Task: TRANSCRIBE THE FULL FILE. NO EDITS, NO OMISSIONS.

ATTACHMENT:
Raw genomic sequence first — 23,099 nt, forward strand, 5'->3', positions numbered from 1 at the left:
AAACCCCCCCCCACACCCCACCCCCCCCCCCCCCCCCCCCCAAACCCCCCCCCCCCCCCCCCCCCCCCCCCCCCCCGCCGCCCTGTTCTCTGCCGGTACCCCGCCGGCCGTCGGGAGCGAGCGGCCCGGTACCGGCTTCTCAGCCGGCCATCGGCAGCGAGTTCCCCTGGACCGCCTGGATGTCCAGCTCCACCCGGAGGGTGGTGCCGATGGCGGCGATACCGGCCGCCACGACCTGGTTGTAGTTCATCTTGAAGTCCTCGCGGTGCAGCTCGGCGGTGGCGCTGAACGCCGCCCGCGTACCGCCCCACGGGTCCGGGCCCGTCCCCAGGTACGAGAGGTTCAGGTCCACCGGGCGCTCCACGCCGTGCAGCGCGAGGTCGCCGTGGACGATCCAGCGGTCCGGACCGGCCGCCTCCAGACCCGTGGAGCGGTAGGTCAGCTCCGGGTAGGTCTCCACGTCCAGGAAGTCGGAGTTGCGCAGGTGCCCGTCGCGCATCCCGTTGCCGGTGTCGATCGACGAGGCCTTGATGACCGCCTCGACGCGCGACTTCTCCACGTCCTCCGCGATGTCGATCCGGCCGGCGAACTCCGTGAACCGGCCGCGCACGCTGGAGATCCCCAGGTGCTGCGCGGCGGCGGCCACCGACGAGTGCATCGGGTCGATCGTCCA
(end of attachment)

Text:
Raw genomic sequence first — 23,099 nt, forward strand, 5'->3', positions numbered from 1 at the left:
AAACCCCCCCCCACACCCCACCCCCCCCCCCCCCCCCCCCCAAACCCCCCCCCCCCCCCCCCCCCCCCCCCCCCCCGCCGCCCTGTTCTCTGCCGGTACCCCGCCGGCCGTCGGGAGCGAGCGGCCCGGTACCGGCTTCTCAGCCGGCCATCGGCAGCGAGTTCCCCTGGACCGCCTGGATGTCCAGCTCCACCCGGAGGGTGGTGCCGATGGCGGCGATACCGGCCGCCACGACCTGGTTGTAGTTCATCTTGAAGTCCTCGCGGTGCAGCTCGGCGGTGGCGCTGAACGCCGCCCGCGTACCGCCCCACGGGTCCGGGCCCGTCCCCAGGTACGAGAGGTTCAGGTCCACCGGGCGCTCCACGCCGTGCAGCGCGAGGTCGCCGTGGACGATCCAGCGGTCCGGACCGGCCGCCTCCAGACCCGTGGAGCGGTAGGTCAGCTCCGGGTAGGTCTCCACGTCCAGGAAGTCGGAGTTGCGCAGGTGCCCGTCGCGCATCCCGTTGCCGGTGTCGATCGACGAGGCCTTGATGACCGCCTCGACGCGCGACTTCTCCACGTCCTCCGCGATGTCGATCCGGCCGGCGAACTCCGTGAACCGGCCGCGCACGCTGGAGATCCCCAGGTGCTGCGCGGCGGCGGCCACCGACGAGTGCATCGGGTCGATCGTCCA